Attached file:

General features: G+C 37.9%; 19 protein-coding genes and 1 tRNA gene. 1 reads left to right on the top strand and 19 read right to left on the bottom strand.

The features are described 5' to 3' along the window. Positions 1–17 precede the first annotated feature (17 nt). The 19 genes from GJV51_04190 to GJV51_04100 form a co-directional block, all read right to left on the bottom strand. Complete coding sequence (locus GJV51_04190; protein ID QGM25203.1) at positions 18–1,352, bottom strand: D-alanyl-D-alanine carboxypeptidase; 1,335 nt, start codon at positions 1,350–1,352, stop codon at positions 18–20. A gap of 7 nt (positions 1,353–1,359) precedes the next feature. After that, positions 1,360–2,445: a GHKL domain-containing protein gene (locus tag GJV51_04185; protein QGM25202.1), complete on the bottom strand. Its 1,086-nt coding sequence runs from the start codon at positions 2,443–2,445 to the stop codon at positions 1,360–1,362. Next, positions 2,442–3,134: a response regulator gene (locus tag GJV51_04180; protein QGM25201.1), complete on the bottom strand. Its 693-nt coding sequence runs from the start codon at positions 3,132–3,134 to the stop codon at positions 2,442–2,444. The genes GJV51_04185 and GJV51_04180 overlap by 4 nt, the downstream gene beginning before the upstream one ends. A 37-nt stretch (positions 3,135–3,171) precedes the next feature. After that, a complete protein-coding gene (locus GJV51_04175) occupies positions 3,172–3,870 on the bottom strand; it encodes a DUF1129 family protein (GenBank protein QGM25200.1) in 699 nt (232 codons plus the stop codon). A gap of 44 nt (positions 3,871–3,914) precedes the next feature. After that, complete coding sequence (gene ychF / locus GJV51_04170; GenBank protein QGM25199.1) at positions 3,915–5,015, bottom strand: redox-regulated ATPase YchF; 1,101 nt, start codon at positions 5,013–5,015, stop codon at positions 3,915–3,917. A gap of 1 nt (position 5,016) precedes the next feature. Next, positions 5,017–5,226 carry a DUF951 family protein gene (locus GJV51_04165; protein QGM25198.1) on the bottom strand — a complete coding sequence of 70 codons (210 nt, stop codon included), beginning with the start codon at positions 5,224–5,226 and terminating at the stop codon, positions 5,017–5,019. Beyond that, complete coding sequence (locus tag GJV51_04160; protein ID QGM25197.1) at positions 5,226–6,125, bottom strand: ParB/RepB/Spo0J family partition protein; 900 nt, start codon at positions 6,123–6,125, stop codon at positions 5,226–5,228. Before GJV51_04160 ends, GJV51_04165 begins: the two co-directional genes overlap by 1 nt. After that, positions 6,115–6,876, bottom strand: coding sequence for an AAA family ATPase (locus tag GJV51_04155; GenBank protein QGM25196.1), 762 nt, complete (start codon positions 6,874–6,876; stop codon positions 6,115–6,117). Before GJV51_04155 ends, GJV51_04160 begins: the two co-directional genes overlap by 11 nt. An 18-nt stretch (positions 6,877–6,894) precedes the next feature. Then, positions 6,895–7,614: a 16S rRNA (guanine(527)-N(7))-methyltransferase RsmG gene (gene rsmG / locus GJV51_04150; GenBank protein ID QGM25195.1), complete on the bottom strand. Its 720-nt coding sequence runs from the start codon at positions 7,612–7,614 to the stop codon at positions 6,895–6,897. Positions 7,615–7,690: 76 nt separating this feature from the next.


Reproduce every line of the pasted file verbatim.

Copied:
General features: G+C 37.9%; 19 protein-coding genes and 1 tRNA gene. 1 reads left to right on the top strand and 19 read right to left on the bottom strand.

The features are described 5' to 3' along the window. Positions 1–17 precede the first annotated feature (17 nt). The 19 genes from GJV51_04190 to GJV51_04100 form a co-directional block, all read right to left on the bottom strand. Complete coding sequence (locus GJV51_04190; protein ID QGM25203.1) at positions 18–1,352, bottom strand: D-alanyl-D-alanine carboxypeptidase; 1,335 nt, start codon at positions 1,350–1,352, stop codon at positions 18–20. A gap of 7 nt (positions 1,353–1,359) precedes the next feature. After that, positions 1,360–2,445: a GHKL domain-containing protein gene (locus tag GJV51_04185; protein QGM25202.1), complete on the bottom strand. Its 1,086-nt coding sequence runs from the start codon at positions 2,443–2,445 to the stop codon at positions 1,360–1,362. Next, positions 2,442–3,134: a response regulator gene (locus tag GJV51_04180; protein QGM25201.1), complete on the bottom strand. Its 693-nt coding sequence runs from the start codon at positions 3,132–3,134 to the stop codon at positions 2,442–2,444. The genes GJV51_04185 and GJV51_04180 overlap by 4 nt, the downstream gene beginning before the upstream one ends. A 37-nt stretch (positions 3,135–3,171) precedes the next feature. After that, a complete protein-coding gene (locus GJV51_04175) occupies positions 3,172–3,870 on the bottom strand; it encodes a DUF1129 family protein (GenBank protein QGM25200.1) in 699 nt (232 codons plus the stop codon). A gap of 44 nt (positions 3,871–3,914) precedes the next feature. After that, complete coding sequence (gene ychF / locus GJV51_04170; GenBank protein QGM25199.1) at positions 3,915–5,015, bottom strand: redox-regulated ATPase YchF; 1,101 nt, start codon at positions 5,013–5,015, stop codon at positions 3,915–3,917. A gap of 1 nt (position 5,016) precedes the next feature. Next, positions 5,017–5,226 carry a DUF951 family protein gene (locus GJV51_04165; protein QGM25198.1) on the bottom strand — a complete coding sequence of 70 codons (210 nt, stop codon included), beginning with the start codon at positions 5,224–5,226 and terminating at the stop codon, positions 5,017–5,019. Beyond that, complete coding sequence (locus tag GJV51_04160; protein ID QGM25197.1) at positions 5,226–6,125, bottom strand: ParB/RepB/Spo0J family partition protein; 900 nt, start codon at positions 6,123–6,125, stop codon at positions 5,226–5,228. Before GJV51_04160 ends, GJV51_04165 begins: the two co-directional genes overlap by 1 nt. After that, positions 6,115–6,876, bottom strand: coding sequence for an AAA family ATPase (locus tag GJV51_04155; GenBank protein QGM25196.1), 762 nt, complete (start codon positions 6,874–6,876; stop codon positions 6,115–6,117). Before GJV51_04155 ends, GJV51_04160 begins: the two co-directional genes overlap by 11 nt. An 18-nt stretch (positions 6,877–6,894) precedes the next feature. Then, positions 6,895–7,614: a 16S rRNA (guanine(527)-N(7))-methyltransferase RsmG gene (gene rsmG / locus GJV51_04150; GenBank protein ID QGM25195.1), complete on the bottom strand. Its 720-nt coding sequence runs from the start codon at positions 7,612–7,614 to the stop codon at positions 6,895–6,897. Positions 7,615–7,690: 76 nt separating this feature from the next.